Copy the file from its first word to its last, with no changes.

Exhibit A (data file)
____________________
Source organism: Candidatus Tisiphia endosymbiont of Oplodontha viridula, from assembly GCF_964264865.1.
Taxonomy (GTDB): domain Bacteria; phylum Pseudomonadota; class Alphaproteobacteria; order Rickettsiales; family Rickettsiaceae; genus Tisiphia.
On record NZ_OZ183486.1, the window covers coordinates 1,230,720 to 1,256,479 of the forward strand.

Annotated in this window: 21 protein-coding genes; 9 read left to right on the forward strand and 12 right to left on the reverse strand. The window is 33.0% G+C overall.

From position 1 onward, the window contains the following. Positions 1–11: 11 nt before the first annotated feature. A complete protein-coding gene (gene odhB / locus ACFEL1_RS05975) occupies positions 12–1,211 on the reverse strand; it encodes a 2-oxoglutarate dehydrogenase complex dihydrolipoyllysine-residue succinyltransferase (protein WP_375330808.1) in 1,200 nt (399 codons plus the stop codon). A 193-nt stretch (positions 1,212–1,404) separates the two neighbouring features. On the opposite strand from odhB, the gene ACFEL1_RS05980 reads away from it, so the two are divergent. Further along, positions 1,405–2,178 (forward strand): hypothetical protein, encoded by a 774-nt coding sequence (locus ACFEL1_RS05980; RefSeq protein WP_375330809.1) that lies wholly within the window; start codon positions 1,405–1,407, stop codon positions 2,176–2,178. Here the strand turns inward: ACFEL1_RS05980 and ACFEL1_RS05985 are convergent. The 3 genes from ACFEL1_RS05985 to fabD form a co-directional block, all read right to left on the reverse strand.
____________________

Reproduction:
Source organism: Candidatus Tisiphia endosymbiont of Oplodontha viridula, from assembly GCF_964264865.1.
Taxonomy (GTDB): domain Bacteria; phylum Pseudomonadota; class Alphaproteobacteria; order Rickettsiales; family Rickettsiaceae; genus Tisiphia.
On record NZ_OZ183486.1, the window covers coordinates 1,230,720 to 1,256,479 of the forward strand.

Annotated in this window: 21 protein-coding genes; 9 read left to right on the forward strand and 12 right to left on the reverse strand. The window is 33.0% G+C overall.

From position 1 onward, the window contains the following. Positions 1–11: 11 nt before the first annotated feature. A complete protein-coding gene (gene odhB / locus ACFEL1_RS05975) occupies positions 12–1,211 on the reverse strand; it encodes a 2-oxoglutarate dehydrogenase complex dihydrolipoyllysine-residue succinyltransferase (protein WP_375330808.1) in 1,200 nt (399 codons plus the stop codon). A 193-nt stretch (positions 1,212–1,404) separates the two neighbouring features. On the opposite strand from odhB, the gene ACFEL1_RS05980 reads away from it, so the two are divergent. Further along, positions 1,405–2,178 (forward strand): hypothetical protein, encoded by a 774-nt coding sequence (locus ACFEL1_RS05980; RefSeq protein WP_375330809.1) that lies wholly within the window; start codon positions 1,405–1,407, stop codon positions 2,176–2,178. Here the strand turns inward: ACFEL1_RS05980 and ACFEL1_RS05985 are convergent. The 3 genes from ACFEL1_RS05985 to fabD form a co-directional block, all read right to left on the reverse strand.